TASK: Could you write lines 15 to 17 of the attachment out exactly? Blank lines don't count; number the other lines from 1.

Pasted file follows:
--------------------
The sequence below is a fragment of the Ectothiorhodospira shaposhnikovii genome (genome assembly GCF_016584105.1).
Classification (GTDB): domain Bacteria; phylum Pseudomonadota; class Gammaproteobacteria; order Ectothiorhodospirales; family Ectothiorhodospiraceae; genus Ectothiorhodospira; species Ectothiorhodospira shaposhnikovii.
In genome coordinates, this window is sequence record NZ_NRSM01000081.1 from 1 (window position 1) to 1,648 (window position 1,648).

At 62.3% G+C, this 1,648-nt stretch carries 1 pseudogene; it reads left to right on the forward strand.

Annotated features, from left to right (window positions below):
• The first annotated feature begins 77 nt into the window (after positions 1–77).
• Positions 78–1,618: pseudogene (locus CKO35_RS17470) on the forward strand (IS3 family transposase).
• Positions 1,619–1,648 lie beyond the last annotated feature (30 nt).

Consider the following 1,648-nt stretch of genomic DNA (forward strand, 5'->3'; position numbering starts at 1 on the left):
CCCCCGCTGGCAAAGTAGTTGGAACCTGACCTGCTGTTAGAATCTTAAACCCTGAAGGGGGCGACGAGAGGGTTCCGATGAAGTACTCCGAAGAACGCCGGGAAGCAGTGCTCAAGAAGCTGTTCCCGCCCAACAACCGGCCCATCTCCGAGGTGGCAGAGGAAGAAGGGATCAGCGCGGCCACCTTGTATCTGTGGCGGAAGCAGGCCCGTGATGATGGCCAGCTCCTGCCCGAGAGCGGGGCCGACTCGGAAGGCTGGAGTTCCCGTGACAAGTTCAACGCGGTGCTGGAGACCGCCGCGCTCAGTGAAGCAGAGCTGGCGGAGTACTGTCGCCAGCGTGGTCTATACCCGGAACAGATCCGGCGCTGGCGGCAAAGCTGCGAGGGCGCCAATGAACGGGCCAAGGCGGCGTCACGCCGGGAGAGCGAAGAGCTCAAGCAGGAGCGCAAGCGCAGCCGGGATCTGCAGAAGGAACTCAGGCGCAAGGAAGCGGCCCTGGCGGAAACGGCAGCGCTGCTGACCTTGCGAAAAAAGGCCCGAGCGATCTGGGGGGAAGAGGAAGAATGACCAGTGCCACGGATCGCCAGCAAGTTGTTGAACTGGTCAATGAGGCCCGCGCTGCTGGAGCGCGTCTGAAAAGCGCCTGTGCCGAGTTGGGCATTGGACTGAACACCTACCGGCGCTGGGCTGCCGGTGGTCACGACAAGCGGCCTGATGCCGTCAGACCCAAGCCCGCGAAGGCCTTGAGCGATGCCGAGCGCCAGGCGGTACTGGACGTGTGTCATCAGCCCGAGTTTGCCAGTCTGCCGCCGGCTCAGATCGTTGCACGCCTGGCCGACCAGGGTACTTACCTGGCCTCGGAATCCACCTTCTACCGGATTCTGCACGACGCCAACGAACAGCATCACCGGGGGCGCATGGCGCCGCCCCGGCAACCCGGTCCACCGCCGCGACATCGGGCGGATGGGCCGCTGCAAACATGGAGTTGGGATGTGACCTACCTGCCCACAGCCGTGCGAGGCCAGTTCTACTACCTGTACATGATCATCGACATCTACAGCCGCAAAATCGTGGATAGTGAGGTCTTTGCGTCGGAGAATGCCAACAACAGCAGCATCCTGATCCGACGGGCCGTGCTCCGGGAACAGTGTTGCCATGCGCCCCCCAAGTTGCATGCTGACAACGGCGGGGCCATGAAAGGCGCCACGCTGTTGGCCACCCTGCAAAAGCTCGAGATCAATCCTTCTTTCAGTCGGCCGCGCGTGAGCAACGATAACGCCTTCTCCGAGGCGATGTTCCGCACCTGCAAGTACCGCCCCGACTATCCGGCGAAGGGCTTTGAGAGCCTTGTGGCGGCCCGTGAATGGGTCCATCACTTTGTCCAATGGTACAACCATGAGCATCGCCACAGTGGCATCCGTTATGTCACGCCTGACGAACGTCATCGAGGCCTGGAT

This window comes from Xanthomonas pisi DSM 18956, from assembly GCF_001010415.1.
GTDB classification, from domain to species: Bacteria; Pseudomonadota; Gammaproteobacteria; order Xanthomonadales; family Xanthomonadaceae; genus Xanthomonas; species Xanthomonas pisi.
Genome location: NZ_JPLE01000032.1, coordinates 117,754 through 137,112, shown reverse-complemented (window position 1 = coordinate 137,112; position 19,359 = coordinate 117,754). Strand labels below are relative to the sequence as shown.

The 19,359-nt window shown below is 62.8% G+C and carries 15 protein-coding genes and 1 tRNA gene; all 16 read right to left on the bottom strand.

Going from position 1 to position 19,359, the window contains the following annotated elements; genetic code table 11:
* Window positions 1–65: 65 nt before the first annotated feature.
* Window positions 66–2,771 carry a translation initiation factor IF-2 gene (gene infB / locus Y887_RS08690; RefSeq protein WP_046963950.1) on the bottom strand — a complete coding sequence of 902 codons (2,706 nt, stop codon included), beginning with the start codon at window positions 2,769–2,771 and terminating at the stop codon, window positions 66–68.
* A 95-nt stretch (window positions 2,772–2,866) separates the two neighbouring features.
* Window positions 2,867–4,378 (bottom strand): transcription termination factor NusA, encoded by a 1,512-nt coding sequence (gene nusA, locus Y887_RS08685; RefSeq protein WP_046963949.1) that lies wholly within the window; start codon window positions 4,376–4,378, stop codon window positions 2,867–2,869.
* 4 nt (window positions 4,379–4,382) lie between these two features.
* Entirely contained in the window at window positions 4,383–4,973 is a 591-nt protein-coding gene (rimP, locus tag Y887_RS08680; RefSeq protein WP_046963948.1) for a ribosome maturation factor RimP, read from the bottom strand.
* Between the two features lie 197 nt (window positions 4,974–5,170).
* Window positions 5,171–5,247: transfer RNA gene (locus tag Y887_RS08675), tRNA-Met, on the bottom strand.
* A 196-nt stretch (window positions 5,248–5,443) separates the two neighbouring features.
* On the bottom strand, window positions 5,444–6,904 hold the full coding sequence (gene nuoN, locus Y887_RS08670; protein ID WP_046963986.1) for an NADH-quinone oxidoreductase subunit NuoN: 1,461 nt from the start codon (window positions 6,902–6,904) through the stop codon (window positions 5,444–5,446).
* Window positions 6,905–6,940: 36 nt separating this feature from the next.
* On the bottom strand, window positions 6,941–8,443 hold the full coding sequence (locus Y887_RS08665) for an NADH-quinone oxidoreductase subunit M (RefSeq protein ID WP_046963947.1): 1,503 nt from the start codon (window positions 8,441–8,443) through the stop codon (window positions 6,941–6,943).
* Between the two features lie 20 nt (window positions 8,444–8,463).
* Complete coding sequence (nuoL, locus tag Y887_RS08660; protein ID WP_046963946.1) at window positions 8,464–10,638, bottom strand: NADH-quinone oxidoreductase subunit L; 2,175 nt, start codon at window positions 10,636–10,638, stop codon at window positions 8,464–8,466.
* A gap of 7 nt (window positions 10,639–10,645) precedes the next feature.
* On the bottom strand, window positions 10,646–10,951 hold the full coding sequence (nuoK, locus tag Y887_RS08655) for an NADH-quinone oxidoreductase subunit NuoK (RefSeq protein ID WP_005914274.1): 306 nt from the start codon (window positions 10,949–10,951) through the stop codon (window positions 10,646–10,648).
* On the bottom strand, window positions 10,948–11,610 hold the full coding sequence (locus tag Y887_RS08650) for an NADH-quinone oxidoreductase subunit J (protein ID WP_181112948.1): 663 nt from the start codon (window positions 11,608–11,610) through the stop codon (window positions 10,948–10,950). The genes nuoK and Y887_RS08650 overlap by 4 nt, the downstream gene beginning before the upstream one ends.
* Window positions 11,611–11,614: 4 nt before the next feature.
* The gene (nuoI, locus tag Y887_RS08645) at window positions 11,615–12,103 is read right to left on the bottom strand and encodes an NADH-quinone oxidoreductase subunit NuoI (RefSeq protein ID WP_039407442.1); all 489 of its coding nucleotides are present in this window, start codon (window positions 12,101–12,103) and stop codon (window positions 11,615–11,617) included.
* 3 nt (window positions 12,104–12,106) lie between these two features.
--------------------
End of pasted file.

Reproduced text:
Going from position 1 to position 19,359, the window contains the following annotated elements; genetic code table 11:
* Window positions 1–65: 65 nt before the first annotated feature.
* Window positions 66–2,771 carry a translation initiation factor IF-2 gene (gene infB / locus Y887_RS08690; RefSeq protein WP_046963950.1) on the bottom strand — a complete coding sequence of 902 codons (2,706 nt, stop codon included), beginning with the start codon at window positions 2,769–2,771 and terminating at the stop codon, window positions 66–68.